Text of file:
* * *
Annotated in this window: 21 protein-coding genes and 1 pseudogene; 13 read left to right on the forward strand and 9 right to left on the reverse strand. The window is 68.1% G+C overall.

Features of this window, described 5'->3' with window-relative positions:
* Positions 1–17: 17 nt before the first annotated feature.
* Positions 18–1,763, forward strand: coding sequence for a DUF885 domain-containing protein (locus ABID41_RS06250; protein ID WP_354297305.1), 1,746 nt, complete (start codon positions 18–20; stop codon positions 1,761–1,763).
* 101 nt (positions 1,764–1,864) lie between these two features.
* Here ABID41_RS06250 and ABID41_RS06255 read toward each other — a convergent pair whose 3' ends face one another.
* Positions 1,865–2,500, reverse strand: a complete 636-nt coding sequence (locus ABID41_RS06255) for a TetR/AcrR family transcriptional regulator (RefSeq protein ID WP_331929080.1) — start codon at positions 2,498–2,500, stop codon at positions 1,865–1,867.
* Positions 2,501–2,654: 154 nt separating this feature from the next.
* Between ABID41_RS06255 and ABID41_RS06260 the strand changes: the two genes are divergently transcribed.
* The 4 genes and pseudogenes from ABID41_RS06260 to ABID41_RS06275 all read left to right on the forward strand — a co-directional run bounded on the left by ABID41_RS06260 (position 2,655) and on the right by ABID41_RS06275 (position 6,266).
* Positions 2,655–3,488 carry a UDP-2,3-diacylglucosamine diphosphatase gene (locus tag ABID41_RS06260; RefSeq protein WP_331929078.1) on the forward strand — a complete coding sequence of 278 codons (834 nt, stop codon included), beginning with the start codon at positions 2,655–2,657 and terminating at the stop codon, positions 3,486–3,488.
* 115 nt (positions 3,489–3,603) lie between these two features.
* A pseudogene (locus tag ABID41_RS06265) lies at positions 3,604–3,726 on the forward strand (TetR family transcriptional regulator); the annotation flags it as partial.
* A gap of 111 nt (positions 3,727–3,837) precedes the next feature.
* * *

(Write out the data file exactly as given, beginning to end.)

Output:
Annotated in this window: 21 protein-coding genes and 1 pseudogene; 13 read left to right on the forward strand and 9 right to left on the reverse strand. The window is 68.1% G+C overall.

Features of this window, described 5'->3' with window-relative positions:
* Positions 1–17: 17 nt before the first annotated feature.
* Positions 18–1,763, forward strand: coding sequence for a DUF885 domain-containing protein (locus ABID41_RS06250; protein ID WP_354297305.1), 1,746 nt, complete (start codon positions 18–20; stop codon positions 1,761–1,763).
* 101 nt (positions 1,764–1,864) lie between these two features.
* Here ABID41_RS06250 and ABID41_RS06255 read toward each other — a convergent pair whose 3' ends face one another.
* Positions 1,865–2,500, reverse strand: a complete 636-nt coding sequence (locus ABID41_RS06255) for a TetR/AcrR family transcriptional regulator (RefSeq protein ID WP_331929080.1) — start codon at positions 2,498–2,500, stop codon at positions 1,865–1,867.
* Positions 2,501–2,654: 154 nt separating this feature from the next.
* Between ABID41_RS06255 and ABID41_RS06260 the strand changes: the two genes are divergently transcribed.
* The 4 genes and pseudogenes from ABID41_RS06260 to ABID41_RS06275 all read left to right on the forward strand — a co-directional run bounded on the left by ABID41_RS06260 (position 2,655) and on the right by ABID41_RS06275 (position 6,266).
* Positions 2,655–3,488 carry a UDP-2,3-diacylglucosamine diphosphatase gene (locus tag ABID41_RS06260; RefSeq protein WP_331929078.1) on the forward strand — a complete coding sequence of 278 codons (834 nt, stop codon included), beginning with the start codon at positions 2,655–2,657 and terminating at the stop codon, positions 3,486–3,488.
* 115 nt (positions 3,489–3,603) lie between these two features.
* A pseudogene (locus tag ABID41_RS06265) lies at positions 3,604–3,726 on the forward strand (TetR family transcriptional regulator); the annotation flags it as partial.
* A gap of 111 nt (positions 3,727–3,837) precedes the next feature.